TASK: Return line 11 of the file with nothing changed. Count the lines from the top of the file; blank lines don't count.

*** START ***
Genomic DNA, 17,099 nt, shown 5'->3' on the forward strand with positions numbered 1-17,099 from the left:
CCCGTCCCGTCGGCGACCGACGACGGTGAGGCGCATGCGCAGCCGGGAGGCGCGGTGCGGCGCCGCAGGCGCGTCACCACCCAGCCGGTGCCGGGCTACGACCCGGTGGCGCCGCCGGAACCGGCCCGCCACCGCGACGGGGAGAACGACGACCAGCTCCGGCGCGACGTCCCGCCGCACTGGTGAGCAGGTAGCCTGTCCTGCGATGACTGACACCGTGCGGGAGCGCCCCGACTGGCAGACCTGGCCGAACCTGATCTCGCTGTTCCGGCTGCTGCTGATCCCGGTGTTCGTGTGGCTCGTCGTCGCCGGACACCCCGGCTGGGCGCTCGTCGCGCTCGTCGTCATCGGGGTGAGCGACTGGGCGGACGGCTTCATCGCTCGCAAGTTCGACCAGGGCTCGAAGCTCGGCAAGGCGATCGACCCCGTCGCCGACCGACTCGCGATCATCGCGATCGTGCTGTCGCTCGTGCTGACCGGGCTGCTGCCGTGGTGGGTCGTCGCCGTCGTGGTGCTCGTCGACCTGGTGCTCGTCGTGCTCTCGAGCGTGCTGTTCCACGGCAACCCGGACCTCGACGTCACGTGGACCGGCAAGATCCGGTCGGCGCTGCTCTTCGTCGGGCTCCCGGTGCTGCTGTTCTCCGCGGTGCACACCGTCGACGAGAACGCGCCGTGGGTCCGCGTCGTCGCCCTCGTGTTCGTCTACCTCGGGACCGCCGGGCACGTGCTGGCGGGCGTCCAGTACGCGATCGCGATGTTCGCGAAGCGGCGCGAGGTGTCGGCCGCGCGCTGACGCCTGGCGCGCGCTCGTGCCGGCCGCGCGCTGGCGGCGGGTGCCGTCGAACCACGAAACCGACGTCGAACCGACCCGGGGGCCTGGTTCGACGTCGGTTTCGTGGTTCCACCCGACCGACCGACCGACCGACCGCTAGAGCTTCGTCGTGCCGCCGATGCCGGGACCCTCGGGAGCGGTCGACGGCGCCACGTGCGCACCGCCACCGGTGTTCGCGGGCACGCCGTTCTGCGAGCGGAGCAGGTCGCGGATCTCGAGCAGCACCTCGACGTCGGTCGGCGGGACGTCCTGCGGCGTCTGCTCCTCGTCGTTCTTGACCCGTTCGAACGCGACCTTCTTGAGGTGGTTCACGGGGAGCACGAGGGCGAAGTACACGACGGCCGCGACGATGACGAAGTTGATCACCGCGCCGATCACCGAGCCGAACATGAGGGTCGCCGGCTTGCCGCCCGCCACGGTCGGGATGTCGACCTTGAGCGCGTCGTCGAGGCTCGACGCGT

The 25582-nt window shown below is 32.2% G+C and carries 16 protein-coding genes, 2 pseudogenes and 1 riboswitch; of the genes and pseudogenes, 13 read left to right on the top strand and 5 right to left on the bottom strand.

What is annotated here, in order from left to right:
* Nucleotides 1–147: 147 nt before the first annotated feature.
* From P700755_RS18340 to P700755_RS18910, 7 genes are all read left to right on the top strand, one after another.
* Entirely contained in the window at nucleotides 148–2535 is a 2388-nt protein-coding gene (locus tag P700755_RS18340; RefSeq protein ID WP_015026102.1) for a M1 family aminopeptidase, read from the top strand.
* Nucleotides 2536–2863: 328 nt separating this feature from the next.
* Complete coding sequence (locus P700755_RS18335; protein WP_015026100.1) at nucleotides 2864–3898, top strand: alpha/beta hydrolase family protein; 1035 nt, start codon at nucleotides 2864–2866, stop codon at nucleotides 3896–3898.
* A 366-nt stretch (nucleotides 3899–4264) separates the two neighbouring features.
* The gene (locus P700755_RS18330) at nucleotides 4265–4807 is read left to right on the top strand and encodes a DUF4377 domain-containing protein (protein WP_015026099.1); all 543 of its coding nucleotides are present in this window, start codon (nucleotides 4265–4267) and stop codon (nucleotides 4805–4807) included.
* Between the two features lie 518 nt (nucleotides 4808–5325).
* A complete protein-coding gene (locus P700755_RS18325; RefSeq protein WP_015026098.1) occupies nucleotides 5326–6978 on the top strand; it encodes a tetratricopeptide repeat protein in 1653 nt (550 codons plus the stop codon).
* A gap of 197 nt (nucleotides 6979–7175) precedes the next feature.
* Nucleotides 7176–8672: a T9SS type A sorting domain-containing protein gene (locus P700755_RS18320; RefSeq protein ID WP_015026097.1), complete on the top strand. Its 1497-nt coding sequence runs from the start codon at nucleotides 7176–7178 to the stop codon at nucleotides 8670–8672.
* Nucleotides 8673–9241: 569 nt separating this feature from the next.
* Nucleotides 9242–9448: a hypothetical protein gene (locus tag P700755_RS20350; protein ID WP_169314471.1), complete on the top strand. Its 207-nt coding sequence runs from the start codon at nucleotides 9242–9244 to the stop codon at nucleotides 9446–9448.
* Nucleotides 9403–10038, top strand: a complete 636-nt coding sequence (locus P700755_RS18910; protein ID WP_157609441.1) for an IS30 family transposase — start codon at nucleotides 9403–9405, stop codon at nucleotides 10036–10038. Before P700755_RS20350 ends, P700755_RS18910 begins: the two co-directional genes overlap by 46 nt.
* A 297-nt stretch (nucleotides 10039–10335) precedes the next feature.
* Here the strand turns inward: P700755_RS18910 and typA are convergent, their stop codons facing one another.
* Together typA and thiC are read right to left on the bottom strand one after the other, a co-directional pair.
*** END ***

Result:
* The gene (locus P700755_RS18330) at nucleotides 4265–4807 is read left to right on the top strand and encodes a DUF4377 domain-containing protein (protein WP_015026099.1); all 543 of its coding nucleotides are present in this window, start codon (nucleotides 4265–4267) and stop codon (nucleotides 4805–4807) included.